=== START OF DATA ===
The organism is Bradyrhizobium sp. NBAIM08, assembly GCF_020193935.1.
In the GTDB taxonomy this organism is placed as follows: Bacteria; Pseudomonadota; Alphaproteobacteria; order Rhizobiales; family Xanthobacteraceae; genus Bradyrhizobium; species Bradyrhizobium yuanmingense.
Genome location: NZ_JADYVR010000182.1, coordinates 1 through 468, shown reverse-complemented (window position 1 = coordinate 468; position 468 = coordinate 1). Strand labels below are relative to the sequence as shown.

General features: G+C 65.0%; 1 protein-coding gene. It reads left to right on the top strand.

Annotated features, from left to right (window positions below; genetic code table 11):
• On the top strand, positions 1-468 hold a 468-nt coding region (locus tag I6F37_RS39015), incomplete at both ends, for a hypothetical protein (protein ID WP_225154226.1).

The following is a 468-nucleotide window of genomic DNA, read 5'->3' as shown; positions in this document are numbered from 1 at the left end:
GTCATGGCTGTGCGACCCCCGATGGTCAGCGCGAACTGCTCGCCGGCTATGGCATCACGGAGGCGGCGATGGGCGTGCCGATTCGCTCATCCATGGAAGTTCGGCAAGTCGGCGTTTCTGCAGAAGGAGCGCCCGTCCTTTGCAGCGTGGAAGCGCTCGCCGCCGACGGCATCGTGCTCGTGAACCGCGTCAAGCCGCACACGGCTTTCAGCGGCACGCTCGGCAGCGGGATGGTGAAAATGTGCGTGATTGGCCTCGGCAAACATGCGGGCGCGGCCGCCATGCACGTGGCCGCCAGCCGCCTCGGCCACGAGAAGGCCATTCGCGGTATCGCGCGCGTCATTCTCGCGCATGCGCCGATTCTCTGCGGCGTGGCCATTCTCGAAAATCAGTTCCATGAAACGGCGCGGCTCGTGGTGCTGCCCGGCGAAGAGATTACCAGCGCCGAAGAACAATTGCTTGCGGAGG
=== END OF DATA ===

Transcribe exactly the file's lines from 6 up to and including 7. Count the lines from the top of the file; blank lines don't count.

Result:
• On the top strand, positions 1-468 hold a 468-nt coding region (locus tag I6F37_RS39015), incomplete at both ends, for a hypothetical protein (protein ID WP_225154226.1).

The following is a 468-nucleotide window of genomic DNA, read 5'->3' as shown; positions in this document are numbered from 1 at the left end: